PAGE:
CPEC: Road to prosperity

Naveed Aman Khan
Control on power and energy shortage is the need of the time. To bring industrial revolution in the country Pakistan has set up several power and energy projects along CPEC. Most of these projects have started making up deficiencies of power and energy. Rest of the projects will get completed in a year or so. These projects will certainly meet the power and energy needs of the valued industries of Pakistan. Pakistan is going to become huge economic market for China and rest of the world because of CPEC. New Pakistani industrial zones have been set up. Once power and energy shortage is timely and properly addressed industries in the country will start production on round-the-clock basis. This production will provide competitive market in the country. This production will defiantly increase exports to the entire world markets. Gwadar has made things easier and economical for Pakistan. Pakistan is going to have an industrialization wave in a few months because of the addition of manufacturing and production units including laptop and mobile assembly plants from China. Our country would benefit from technology transfers and spillovers from China, which is currently partnering with Pakistan in building network of roads and highways along with participating in power projects in US$ 62 billion CPEC project. Transfers and spillovers from China into Pakistan are expected with China- Pakistan Economic Corridor.
Other industries which may see relocation of complete industrial units and transfer of technology include low end textile manufacturing and basic food processing. Fertilizer, steel, automobile, chemicals, plastic, toys, sanitation and pipes manufacturing industries may also see a similar trend. In the auto sector, an inflow of conventional vehicles and associated spare part businesses may be expected in Pakistan. Crossover sedans and pickup trucks, together with complementary products and services, like spare part businesses, could find their way into the market of Pakistan. The government must strive to ensure that entrants help spur a competitive environment and not instead become part of the cartelization that is being observed in varying degrees in segments such as cement and auto manufacturing.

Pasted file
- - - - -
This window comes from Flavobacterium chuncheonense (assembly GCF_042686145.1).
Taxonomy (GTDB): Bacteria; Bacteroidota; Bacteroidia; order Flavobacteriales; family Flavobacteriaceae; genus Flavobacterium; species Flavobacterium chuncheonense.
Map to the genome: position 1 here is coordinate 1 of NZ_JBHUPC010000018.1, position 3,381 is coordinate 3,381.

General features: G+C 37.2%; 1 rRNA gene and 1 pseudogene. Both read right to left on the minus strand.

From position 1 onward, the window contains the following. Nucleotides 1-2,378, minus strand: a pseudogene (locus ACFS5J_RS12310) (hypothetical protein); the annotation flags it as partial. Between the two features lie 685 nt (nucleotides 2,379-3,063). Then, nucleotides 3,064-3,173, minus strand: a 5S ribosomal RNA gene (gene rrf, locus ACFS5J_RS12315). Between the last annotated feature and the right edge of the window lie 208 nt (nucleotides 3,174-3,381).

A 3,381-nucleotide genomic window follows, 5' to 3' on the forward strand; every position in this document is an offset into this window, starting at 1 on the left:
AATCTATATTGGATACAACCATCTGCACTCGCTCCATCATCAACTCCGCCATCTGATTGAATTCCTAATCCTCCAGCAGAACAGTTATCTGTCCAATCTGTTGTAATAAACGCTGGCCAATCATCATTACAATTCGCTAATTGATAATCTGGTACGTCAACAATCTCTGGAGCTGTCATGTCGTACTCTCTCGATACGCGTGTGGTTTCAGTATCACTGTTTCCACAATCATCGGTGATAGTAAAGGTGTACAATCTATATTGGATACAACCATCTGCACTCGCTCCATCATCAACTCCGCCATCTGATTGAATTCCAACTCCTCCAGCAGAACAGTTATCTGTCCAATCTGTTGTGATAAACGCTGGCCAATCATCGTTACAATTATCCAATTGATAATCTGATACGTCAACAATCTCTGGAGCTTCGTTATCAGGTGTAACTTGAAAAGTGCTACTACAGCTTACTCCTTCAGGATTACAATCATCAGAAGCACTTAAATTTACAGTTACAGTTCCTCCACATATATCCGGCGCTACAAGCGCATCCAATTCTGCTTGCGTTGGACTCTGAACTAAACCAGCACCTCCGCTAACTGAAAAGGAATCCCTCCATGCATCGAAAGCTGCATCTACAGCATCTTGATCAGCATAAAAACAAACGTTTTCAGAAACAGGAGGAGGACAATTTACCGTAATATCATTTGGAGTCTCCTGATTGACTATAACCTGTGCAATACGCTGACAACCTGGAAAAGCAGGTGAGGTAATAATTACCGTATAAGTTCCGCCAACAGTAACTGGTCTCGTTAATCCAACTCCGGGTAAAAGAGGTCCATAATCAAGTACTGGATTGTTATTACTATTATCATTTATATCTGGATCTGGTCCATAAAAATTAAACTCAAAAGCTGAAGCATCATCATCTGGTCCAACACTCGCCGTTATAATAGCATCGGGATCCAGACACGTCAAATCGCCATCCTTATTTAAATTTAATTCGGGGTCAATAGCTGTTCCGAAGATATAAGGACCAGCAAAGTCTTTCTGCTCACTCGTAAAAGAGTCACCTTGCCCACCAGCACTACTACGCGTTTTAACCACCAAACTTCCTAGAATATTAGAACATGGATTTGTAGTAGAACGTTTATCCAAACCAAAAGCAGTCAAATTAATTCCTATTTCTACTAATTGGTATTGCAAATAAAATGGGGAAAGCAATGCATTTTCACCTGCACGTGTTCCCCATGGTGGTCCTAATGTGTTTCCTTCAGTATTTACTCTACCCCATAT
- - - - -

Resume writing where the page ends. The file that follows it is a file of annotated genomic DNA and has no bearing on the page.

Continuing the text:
The small-scale segment of Pakistan economy has suffered because of cheap inflow of Chinese products. High inflows of Chinese consumer durable commodities, and non-availability of their local substitutes, present indications that local entrepreneurs are losing ground in the domestic market. Currently China is in the implementation stages of its China Pakistan Economic Corridor projects in Pakistan worth over $62 billion mainly in infrastructure, roads railways and power production. China and Pakistan also identified nine sites as priority Special Economic Zones in Pakistan under CPEC.
Few of the Chinese investors have found Pakistani business partners to set up auto and parts manufacturing projects in the country. With China moving towards high end production to address climate issues, many existing practices, equipment and infrastructure could become obsolete in the near future.
Shutting down or disposing of these industries would not be feasible, while transferring the machinery to developing economies could act as an attractive alternative. Pakistan not only has an edge over possible competitors when it comes to attract such technology transfers due to geographical proximity and a policy of strategic alliance, but with CPEC an actualizing step towards the One Belt One Road initiative, it also shows closer compatibility with China’s new growth model. There exists a mismatch between the current level of domestic labour skills and the level required to handle advanced equipment, operate new machines and carry out adequate research and development, said the SBP. The share of medium skilled workers in the total labor force is less than both the average of lower middle income economies. Furthermore, the share of workers with at least a basic level of education is lower than India and only marginally better than that of Vietnam.
The economy would have to adjust to allow a transitional period where workers from China arrive to work and train their counterparts in Pakistan. However, the contractual nature of this employment must eventually ensure the transfer of skills to the latter. Pakistan must also reassess the implications of its Free Trade Agreement with China in the light of developments under CPEC. Historically, it has benefitted China more than it has Pakistan, putting a strain on the already skewed trade balance between the two economies. It is necessary that Pakistan gains supportive concessions in tariffs from China of an equivalent magnitude as those enjoyed by the ASEAN economies in order to engage on a relatively equal footing.
For the development of the country, political stability in Pakistan is mandatory. It is the need of the time that all the political parties and the leaders develop one point consensus in favor of CPEC. Surely speaking CPEC is a corridor of our success and prosperity ahead. Fortunately Pakistan successfully has overcome terrorism. The entire world once again has decided to move to Pakistan for investment and transfer of technology. This is all because of control on law and order situation, production of power and energy projects and CPEC.

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